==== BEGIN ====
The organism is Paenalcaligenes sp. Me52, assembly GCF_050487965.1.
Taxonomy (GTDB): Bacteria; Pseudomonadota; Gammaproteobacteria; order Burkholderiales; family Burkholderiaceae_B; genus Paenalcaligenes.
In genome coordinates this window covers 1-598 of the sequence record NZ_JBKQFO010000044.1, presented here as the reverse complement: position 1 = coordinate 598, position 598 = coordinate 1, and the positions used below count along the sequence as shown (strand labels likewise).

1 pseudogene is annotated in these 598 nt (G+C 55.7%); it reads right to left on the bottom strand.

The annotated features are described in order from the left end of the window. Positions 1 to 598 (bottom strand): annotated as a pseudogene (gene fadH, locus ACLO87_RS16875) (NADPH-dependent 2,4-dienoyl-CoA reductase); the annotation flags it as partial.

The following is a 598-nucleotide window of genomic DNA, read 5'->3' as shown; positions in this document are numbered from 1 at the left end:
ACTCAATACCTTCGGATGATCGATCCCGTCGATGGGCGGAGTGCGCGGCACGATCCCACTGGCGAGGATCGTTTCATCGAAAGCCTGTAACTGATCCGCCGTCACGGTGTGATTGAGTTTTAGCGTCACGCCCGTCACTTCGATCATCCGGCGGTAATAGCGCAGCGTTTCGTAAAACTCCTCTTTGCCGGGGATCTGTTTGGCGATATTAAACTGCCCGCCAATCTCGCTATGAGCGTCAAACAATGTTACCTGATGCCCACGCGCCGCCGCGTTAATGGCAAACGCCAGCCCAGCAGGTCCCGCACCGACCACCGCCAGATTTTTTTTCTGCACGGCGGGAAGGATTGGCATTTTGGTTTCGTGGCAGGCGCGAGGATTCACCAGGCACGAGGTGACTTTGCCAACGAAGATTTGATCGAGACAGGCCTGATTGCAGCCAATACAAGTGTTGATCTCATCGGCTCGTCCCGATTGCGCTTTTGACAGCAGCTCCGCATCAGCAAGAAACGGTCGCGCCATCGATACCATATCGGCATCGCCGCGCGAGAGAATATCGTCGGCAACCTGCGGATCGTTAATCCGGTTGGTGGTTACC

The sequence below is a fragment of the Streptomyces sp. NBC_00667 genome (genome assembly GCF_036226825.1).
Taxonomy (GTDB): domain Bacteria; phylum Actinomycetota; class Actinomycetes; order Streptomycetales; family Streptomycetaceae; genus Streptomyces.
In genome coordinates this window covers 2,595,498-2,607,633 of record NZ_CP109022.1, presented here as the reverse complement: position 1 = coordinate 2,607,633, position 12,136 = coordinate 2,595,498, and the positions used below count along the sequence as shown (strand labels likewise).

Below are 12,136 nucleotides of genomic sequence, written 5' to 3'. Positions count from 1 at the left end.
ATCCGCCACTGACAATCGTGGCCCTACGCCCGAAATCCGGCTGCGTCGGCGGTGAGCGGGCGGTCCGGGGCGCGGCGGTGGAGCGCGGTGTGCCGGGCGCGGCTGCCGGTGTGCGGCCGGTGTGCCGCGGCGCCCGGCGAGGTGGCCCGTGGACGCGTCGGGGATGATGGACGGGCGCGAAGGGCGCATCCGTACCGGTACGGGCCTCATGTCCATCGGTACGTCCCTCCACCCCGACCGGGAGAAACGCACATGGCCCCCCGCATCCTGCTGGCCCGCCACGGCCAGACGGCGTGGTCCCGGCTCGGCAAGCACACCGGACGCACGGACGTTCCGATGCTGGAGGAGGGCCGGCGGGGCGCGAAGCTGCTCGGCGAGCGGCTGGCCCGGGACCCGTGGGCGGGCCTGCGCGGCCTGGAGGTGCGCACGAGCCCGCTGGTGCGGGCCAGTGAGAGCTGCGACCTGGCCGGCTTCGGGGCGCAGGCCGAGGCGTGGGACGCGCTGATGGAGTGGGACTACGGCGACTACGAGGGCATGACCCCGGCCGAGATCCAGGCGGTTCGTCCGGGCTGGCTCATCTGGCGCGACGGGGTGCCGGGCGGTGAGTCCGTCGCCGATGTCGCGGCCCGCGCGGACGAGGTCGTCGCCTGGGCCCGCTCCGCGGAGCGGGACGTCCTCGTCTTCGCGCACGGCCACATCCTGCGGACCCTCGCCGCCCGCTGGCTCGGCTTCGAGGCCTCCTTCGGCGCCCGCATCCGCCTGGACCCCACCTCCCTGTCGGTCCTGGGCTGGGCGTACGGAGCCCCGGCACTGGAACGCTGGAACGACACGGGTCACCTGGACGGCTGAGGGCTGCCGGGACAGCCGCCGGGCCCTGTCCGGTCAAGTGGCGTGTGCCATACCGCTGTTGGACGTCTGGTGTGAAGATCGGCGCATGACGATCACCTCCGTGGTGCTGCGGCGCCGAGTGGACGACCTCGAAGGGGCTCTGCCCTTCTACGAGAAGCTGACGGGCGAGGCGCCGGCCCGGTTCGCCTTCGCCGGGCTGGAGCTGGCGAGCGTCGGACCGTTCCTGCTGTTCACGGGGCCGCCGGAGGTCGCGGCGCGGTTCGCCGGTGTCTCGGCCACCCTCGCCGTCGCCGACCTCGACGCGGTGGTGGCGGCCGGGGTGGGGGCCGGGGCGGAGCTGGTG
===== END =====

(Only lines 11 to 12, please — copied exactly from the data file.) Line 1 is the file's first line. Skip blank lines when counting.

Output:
Below are 12,136 nucleotides of genomic sequence, written 5' to 3'. Positions count from 1 at the left end.
ATCCGCCACTGACAATCGTGGCCCTACGCCCGAAATCCGGCTGCGTCGGCGGTGAGCGGGCGGTCCGGGGCGCGGCGGTGGAGCGCGGTGTGCCGGGCGCGGCTGCCGGTGTGCGGCCGGTGTGCCGCGGCGCCCGGCGAGGTGGCCCGTGGACGCGTCGGGGATGATGGACGGGCGCGAAGGGCGCATCCGTACCGGTACGGGCCTCATGTCCATCGGTACGTCCCTCCACCCCGACCGGGAGAAACGCACATGGCCCCCCGCATCCTGCTGGCCCGCCACGGCCAGACGGCGTGGTCCCGGCTCGGCAAGCACACCGGACGCACGGACGTTCCGATGCTGGAGGAGGGCCGGCGGGGCGCGAAGCTGCTCGGCGAGCGGCTGGCCCGGGACCCGTGGGCGGGCCTGCGCGGCCTGGAGGTGCGCACGAGCCCGCTGGTGCGGGCCAGTGAGAGCTGCGACCTGGCCGGCTTCGGGGCGCAGGCCGAGGCGTGGGACGCGCTGATGGAGTGGGACTACGGCGACTACGAGGGCATGACCCCGGCCGAGATCCAGGCGGTTCGTCCGGGCTGGCTCATCTGGCGCGACGGGGTGCCGGGCGGTGAGTCCGTCGCCGATGTCGCGGCCCGCGCGGACGAGGTCGTCGCCTGGGCCCGCTCCGCGGAGCGGGACGTCCTCGTCTTCGCGCACGGCCACATCCTGCGGACCCTCGCCGCCCGCTGGCTCGGCTTCGAGGCCTCCTTCGGCGCCCGCATCCGCCTGGACCCCACCTCCCTGTCGGTCCTGGGCTGGGCGTACGGAGCCCCGGCACTGGAACGCTGGAACGACACGGGTCACCTGGACGGCTGAGGGCTGCCGGGACAGCCGCCGGGCCCTGTCCGGTCAAGTGGCGTGTGCCATACCGCTGTTGGACGTCTGGTGTGAAGATCGGCGCATGACGATCACCTCCGTGGTGCTGCGGCGCCGAGTGGACGACCTCGAAGGGGCTCTGCCCTTCTACGAGAAGCTGACGGGCGAGGCGCCGGCCCGGTTCGCCTTCGCCGGGCTGGAGCTGGCGAGCGTCGGACCGTTCCTGCTGTTCACGGGGCCGCCGGAGGTCGCGGCGCGGTTCGCCGGTGTCTCGGCCACCCTCGCCGTCGCCGACCTCGACGCGGTGGTGGCGGCCGGGGTGGGGGCCGGGGCGGAGCTGGTG